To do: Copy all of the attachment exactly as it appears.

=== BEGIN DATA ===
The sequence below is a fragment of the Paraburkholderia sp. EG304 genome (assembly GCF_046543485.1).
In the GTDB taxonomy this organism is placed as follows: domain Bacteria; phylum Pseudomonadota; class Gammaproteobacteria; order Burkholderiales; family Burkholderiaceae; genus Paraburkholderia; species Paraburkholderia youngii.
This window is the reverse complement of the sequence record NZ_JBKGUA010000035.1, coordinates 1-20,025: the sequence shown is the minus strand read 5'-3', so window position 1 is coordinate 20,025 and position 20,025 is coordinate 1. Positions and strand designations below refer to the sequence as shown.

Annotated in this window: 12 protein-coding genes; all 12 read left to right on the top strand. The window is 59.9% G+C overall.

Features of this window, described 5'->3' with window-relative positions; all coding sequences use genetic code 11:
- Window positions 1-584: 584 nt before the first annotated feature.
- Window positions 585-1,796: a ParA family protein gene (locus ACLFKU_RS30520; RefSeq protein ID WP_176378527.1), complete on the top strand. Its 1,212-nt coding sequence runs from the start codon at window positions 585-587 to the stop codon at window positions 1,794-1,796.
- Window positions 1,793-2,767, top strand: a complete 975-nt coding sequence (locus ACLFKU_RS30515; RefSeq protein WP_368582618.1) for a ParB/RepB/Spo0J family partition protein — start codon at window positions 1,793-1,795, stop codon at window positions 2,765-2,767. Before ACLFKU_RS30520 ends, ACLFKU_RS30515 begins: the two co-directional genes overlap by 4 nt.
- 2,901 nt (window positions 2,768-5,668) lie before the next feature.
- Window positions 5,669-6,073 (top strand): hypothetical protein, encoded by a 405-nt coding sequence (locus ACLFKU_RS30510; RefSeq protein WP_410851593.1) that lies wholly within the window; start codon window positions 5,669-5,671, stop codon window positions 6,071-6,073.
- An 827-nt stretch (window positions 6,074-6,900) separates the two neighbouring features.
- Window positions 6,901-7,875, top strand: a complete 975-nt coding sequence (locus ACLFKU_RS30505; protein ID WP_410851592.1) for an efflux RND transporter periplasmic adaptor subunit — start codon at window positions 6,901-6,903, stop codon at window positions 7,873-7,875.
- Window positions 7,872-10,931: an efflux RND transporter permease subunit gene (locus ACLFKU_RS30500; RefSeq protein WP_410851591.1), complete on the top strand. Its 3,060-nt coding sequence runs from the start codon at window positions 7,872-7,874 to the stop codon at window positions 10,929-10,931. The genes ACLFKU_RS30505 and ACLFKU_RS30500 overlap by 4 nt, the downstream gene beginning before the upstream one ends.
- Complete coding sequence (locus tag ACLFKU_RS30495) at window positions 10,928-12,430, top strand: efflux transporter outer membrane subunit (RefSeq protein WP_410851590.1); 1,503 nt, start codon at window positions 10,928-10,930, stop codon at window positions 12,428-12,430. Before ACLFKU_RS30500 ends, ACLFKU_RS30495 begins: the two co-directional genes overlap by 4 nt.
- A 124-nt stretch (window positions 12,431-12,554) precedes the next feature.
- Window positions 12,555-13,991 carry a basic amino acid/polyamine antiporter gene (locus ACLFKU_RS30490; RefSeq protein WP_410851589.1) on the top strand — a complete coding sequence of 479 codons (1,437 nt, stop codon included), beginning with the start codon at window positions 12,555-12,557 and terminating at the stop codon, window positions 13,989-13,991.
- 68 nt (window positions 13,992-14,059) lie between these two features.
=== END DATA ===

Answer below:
The sequence below is a fragment of the Paraburkholderia sp. EG304 genome (assembly GCF_046543485.1).
In the GTDB taxonomy this organism is placed as follows: domain Bacteria; phylum Pseudomonadota; class Gammaproteobacteria; order Burkholderiales; family Burkholderiaceae; genus Paraburkholderia; species Paraburkholderia youngii.
This window is the reverse complement of the sequence record NZ_JBKGUA010000035.1, coordinates 1-20,025: the sequence shown is the minus strand read 5'-3', so window position 1 is coordinate 20,025 and position 20,025 is coordinate 1. Positions and strand designations below refer to the sequence as shown.

Annotated in this window: 12 protein-coding genes; all 12 read left to right on the top strand. The window is 59.9% G+C overall.

Features of this window, described 5'->3' with window-relative positions; all coding sequences use genetic code 11:
- Window positions 1-584: 584 nt before the first annotated feature.
- Window positions 585-1,796: a ParA family protein gene (locus ACLFKU_RS30520; RefSeq protein ID WP_176378527.1), complete on the top strand. Its 1,212-nt coding sequence runs from the start codon at window positions 585-587 to the stop codon at window positions 1,794-1,796.
- Window positions 1,793-2,767, top strand: a complete 975-nt coding sequence (locus ACLFKU_RS30515; RefSeq protein WP_368582618.1) for a ParB/RepB/Spo0J family partition protein — start codon at window positions 1,793-1,795, stop codon at window positions 2,765-2,767. Before ACLFKU_RS30520 ends, ACLFKU_RS30515 begins: the two co-directional genes overlap by 4 nt.
- 2,901 nt (window positions 2,768-5,668) lie before the next feature.
- Window positions 5,669-6,073 (top strand): hypothetical protein, encoded by a 405-nt coding sequence (locus ACLFKU_RS30510; RefSeq protein WP_410851593.1) that lies wholly within the window; start codon window positions 5,669-5,671, stop codon window positions 6,071-6,073.
- An 827-nt stretch (window positions 6,074-6,900) separates the two neighbouring features.
- Window positions 6,901-7,875, top strand: a complete 975-nt coding sequence (locus ACLFKU_RS30505; protein ID WP_410851592.1) for an efflux RND transporter periplasmic adaptor subunit — start codon at window positions 6,901-6,903, stop codon at window positions 7,873-7,875.
- Window positions 7,872-10,931: an efflux RND transporter permease subunit gene (locus ACLFKU_RS30500; RefSeq protein WP_410851591.1), complete on the top strand. Its 3,060-nt coding sequence runs from the start codon at window positions 7,872-7,874 to the stop codon at window positions 10,929-10,931. The genes ACLFKU_RS30505 and ACLFKU_RS30500 overlap by 4 nt, the downstream gene beginning before the upstream one ends.
- Complete coding sequence (locus tag ACLFKU_RS30495) at window positions 10,928-12,430, top strand: efflux transporter outer membrane subunit (RefSeq protein WP_410851590.1); 1,503 nt, start codon at window positions 10,928-10,930, stop codon at window positions 12,428-12,430. Before ACLFKU_RS30500 ends, ACLFKU_RS30495 begins: the two co-directional genes overlap by 4 nt.
- A 124-nt stretch (window positions 12,431-12,554) precedes the next feature.
- Window positions 12,555-13,991 carry a basic amino acid/polyamine antiporter gene (locus ACLFKU_RS30490; RefSeq protein WP_410851589.1) on the top strand — a complete coding sequence of 479 codons (1,437 nt, stop codon included), beginning with the start codon at window positions 12,555-12,557 and terminating at the stop codon, window positions 13,989-13,991.
- 68 nt (window positions 13,992-14,059) lie between these two features.